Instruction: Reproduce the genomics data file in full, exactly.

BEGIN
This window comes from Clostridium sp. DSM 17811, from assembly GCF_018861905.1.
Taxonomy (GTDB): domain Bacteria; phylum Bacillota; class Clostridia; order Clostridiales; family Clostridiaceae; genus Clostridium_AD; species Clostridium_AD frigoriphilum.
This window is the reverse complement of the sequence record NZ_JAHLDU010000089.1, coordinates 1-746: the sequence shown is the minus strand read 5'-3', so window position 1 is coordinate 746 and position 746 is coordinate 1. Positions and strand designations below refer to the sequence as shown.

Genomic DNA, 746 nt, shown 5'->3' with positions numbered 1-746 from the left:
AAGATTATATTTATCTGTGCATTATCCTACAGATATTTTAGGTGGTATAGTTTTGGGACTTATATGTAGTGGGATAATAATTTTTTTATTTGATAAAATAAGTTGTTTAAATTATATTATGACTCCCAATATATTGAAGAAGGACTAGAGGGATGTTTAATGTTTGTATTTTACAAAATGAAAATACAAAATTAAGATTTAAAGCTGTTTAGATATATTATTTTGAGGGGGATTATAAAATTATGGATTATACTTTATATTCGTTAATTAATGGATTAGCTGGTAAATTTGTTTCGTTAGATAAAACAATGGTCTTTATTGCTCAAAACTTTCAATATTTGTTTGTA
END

This window comes from Clostridium sp. DSM 17811, from assembly GCF_018861905.1.
Taxonomy (GTDB): domain Bacteria; phylum Bacillota; class Clostridia; order Clostridiales; family Clostridiaceae; genus Clostridium_AD; species Clostridium_AD frigoriphilum.
This window is the reverse complement of the sequence record NZ_JAHLDU010000089.1, coordinates 1-746: the sequence shown is the minus strand read 5'-3', so window position 1 is coordinate 746 and position 746 is coordinate 1. Positions and strand designations below refer to the sequence as shown.

Genomic DNA, 746 nt, shown 5'->3' with positions numbered 1-746 from the left:
AAGATTATATTTATCTGTGCATTATCCTACAGATATTTTAGGTGGTATAGTTTTGGGACTTATATGTAGTGGGATAATAATTTTTTTATTTGATAAAATAAGTTGTTTAAATTATATTATGACTCCCAATATATTGAAGAAGGACTAGAGGGATGTTTAATGTTTGTATTTTACAAAATGAAAATACAAAATTAAGATTTAAAGCTGTTTAGATATATTATTTTGAGGGGGATTATAAAATTATGGATTATACTTTATATTCGTTAATTAATGGATTAGCTGGTAAATTTGTTTCGTTAGATAAAACAATGGTCTTTATTGCTCAAAACTTTCAATATTTGTTTGTA